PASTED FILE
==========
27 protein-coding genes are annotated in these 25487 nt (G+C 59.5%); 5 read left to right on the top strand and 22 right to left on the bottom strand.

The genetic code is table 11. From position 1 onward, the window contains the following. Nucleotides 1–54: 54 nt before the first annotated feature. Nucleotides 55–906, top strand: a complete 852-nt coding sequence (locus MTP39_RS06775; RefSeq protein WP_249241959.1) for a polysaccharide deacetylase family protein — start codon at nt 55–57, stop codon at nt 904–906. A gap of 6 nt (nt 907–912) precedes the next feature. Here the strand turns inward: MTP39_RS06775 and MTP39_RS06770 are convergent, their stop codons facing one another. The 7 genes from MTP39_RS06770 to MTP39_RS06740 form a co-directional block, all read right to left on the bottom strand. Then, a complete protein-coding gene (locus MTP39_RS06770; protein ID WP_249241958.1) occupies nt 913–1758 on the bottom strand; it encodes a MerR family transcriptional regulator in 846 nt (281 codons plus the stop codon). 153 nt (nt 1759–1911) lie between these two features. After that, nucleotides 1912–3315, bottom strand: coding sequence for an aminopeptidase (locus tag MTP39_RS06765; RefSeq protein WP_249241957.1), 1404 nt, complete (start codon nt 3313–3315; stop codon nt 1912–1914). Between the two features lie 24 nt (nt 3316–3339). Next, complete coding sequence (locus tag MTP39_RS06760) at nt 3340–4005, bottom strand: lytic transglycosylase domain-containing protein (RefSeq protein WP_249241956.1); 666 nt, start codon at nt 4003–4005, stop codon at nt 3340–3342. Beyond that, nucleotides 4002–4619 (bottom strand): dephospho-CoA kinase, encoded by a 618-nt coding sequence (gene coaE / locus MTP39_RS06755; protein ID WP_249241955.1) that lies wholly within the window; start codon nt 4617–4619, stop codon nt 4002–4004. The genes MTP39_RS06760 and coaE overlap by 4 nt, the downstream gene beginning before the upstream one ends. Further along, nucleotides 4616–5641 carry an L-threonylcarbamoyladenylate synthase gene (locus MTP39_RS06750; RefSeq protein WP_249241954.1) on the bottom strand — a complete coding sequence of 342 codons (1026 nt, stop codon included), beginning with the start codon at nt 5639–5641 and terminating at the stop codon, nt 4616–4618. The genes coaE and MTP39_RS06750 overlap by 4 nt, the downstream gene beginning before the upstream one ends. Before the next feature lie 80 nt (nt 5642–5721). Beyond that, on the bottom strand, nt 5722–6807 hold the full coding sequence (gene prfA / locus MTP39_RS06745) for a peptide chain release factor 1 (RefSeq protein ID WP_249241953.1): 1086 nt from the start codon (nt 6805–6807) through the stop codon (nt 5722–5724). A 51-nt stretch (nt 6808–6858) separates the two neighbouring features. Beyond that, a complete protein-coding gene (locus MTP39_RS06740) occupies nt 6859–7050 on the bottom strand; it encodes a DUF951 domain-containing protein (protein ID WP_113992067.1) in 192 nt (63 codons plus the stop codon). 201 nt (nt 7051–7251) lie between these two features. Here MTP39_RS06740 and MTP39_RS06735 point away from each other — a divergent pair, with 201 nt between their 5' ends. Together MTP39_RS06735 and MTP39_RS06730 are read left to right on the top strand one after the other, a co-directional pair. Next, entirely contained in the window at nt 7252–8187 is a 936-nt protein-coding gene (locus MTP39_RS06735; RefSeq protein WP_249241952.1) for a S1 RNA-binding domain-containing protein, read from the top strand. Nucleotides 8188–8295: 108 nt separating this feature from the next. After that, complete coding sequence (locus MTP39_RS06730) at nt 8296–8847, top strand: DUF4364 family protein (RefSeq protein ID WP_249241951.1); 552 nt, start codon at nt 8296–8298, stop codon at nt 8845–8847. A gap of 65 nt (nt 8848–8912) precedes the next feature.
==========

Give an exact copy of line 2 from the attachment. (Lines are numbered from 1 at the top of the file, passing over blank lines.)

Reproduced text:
The genetic code is table 11. From position 1 onward, the window contains the following. Nucleotides 1–54: 54 nt before the first annotated feature. Nucleotides 55–906, top strand: a complete 852-nt coding sequence (locus MTP39_RS06775; RefSeq protein WP_249241959.1) for a polysaccharide deacetylase family protein — start codon at nt 55–57, stop codon at nt 904–906. A gap of 6 nt (nt 907–912) precedes the next feature. Here the strand turns inward: MTP39_RS06775 and MTP39_RS06770 are convergent, their stop codons facing one another. The 7 genes from MTP39_RS06770 to MTP39_RS06740 form a co-directional block, all read right to left on the bottom strand. Then, a complete protein-coding gene (locus MTP39_RS06770; protein ID WP_249241958.1) occupies nt 913–1758 on the bottom strand; it encodes a MerR family transcriptional regulator in 846 nt (281 codons plus the stop codon). 153 nt (nt 1759–1911) lie between these two features. After that, nucleotides 1912–3315, bottom strand: coding sequence for an aminopeptidase (locus tag MTP39_RS06765; RefSeq protein WP_249241957.1), 1404 nt, complete (start codon nt 3313–3315; stop codon nt 1912–1914). Between the two features lie 24 nt (nt 3316–3339). Next, complete coding sequence (locus tag MTP39_RS06760) at nt 3340–4005, bottom strand: lytic transglycosylase domain-containing protein (RefSeq protein WP_249241956.1); 666 nt, start codon at nt 4003–4005, stop codon at nt 3340–3342. Beyond that, nucleotides 4002–4619 (bottom strand): dephospho-CoA kinase, encoded by a 618-nt coding sequence (gene coaE / locus MTP39_RS06755; protein ID WP_249241955.1) that lies wholly within the window; start codon nt 4617–4619, stop codon nt 4002–4004. The genes MTP39_RS06760 and coaE overlap by 4 nt, the downstream gene beginning before the upstream one ends. Further along, nucleotides 4616–5641 carry an L-threonylcarbamoyladenylate synthase gene (locus MTP39_RS06750; RefSeq protein WP_249241954.1) on the bottom strand — a complete coding sequence of 342 codons (1026 nt, stop codon included), beginning with the start codon at nt 5639–5641 and terminating at the stop codon, nt 4616–4618. The genes coaE and MTP39_RS06750 overlap by 4 nt, the downstream gene beginning before the upstream one ends. Before the next feature lie 80 nt (nt 5642–5721). Beyond that, on the bottom strand, nt 5722–6807 hold the full coding sequence (gene prfA / locus MTP39_RS06745) for a peptide chain release factor 1 (RefSeq protein ID WP_249241953.1): 1086 nt from the start codon (nt 6805–6807) through the stop codon (nt 5722–5724). A 51-nt stretch (nt 6808–6858) separates the two neighbouring features. Beyond that, a complete protein-coding gene (locus MTP39_RS06740) occupies nt 6859–7050 on the bottom strand; it encodes a DUF951 domain-containing protein (protein ID WP_113992067.1) in 192 nt (63 codons plus the stop codon). 201 nt (nt 7051–7251) lie between these two features. Here MTP39_RS06740 and MTP39_RS06735 point away from each other — a divergent pair, with 201 nt between their 5' ends. Together MTP39_RS06735 and MTP39_RS06730 are read left to right on the top strand one after the other, a co-directional pair. Next, entirely contained in the window at nt 7252–8187 is a 936-nt protein-coding gene (locus MTP39_RS06735; RefSeq protein WP_249241952.1) for a S1 RNA-binding domain-containing protein, read from the top strand. Nucleotides 8188–8295: 108 nt separating this feature from the next. After that, complete coding sequence (locus MTP39_RS06730) at nt 8296–8847, top strand: DUF4364 family protein (RefSeq protein ID WP_249241951.1); 552 nt, start codon at nt 8296–8298, stop codon at nt 8845–8847. A gap of 65 nt (nt 8848–8912) precedes the next feature.